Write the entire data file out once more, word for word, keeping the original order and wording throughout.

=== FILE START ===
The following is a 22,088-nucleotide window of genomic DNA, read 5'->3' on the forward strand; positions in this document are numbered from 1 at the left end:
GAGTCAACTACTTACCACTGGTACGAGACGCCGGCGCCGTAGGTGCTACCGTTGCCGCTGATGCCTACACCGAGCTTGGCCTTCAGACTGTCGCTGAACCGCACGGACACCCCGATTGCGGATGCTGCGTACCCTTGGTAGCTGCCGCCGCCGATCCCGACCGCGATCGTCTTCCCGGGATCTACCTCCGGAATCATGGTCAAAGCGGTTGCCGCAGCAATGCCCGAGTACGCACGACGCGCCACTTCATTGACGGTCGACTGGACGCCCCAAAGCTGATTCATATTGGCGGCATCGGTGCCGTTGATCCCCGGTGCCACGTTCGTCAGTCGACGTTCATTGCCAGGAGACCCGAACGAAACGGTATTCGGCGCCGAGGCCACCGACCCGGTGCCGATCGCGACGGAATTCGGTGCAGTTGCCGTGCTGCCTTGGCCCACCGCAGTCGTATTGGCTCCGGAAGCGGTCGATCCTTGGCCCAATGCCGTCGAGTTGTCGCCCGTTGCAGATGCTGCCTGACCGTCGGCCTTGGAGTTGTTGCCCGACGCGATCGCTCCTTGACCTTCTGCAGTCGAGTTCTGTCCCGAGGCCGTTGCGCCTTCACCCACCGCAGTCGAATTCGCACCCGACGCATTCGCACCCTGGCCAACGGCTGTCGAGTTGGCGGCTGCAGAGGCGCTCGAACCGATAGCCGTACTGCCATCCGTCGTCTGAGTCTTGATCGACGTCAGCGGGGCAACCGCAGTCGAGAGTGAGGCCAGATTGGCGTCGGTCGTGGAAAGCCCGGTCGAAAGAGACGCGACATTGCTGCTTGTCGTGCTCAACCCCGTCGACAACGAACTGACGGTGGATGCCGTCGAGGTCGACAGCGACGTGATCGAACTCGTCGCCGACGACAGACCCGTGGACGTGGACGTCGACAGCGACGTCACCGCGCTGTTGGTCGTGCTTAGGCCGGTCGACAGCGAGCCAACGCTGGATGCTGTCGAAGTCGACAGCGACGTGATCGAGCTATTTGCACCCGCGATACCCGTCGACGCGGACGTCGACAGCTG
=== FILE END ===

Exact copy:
The following is a 22,088-nucleotide window of genomic DNA, read 5'->3' on the forward strand; positions in this document are numbered from 1 at the left end:
GAGTCAACTACTTACCACTGGTACGAGACGCCGGCGCCGTAGGTGCTACCGTTGCCGCTGATGCCTACACCGAGCTTGGCCTTCAGACTGTCGCTGAACCGCACGGACACCCCGATTGCGGATGCTGCGTACCCTTGGTAGCTGCCGCCGCCGATCCCGACCGCGATCGTCTTCCCGGGATCTACCTCCGGAATCATGGTCAAAGCGGTTGCCGCAGCAATGCCCGAGTACGCACGACGCGCCACTTCATTGACGGTCGACTGGACGCCCCAAAGCTGATTCATATTGGCGGCATCGGTGCCGTTGATCCCCGGTGCCACGTTCGTCAGTCGACGTTCATTGCCAGGAGACCCGAACGAAACGGTATTCGGCGCCGAGGCCACCGACCCGGTGCCGATCGCGACGGAATTCGGTGCAGTTGCCGTGCTGCCTTGGCCCACCGCAGTCGTATTGGCTCCGGAAGCGGTCGATCCTTGGCCCAATGCCGTCGAGTTGTCGCCCGTTGCAGATGCTGCCTGACCGTCGGCCTTGGAGTTGTTGCCCGACGCGATCGCTCCTTGACCTTCTGCAGTCGAGTTCTGTCCCGAGGCCGTTGCGCCTTCACCCACCGCAGTCGAATTCGCACCCGACGCATTCGCACCCTGGCCAACGGCTGTCGAGTTGGCGGCTGCAGAGGCGCTCGAACCGATAGCCGTACTGCCATCCGTCGTCTGAGTCTTGATCGACGTCAGCGGGGCAACCGCAGTCGAGAGTGAGGCCAGATTGGCGTCGGTCGTGGAAAGCCCGGTCGAAAGAGACGCGACATTGCTGCTTGTCGTGCTCAACCCCGTCGACAACGAACTGACGGTGGATGCCGTCGAGGTCGACAGCGACGTGATCGAACTCGTCGCCGACGACAGACCCGTGGACGTGGACGTCGACAGCGACGTCACCGCGCTGTTGGTCGTGCTTAGGCCGGTCGACAGCGAGCCAACGCTGGATGCTGTCGAAGTCGACAGCGACGTGATCGAGCTATTTGCACCCGCGATACCCGTCGACGCGGACGTCGACAGCTG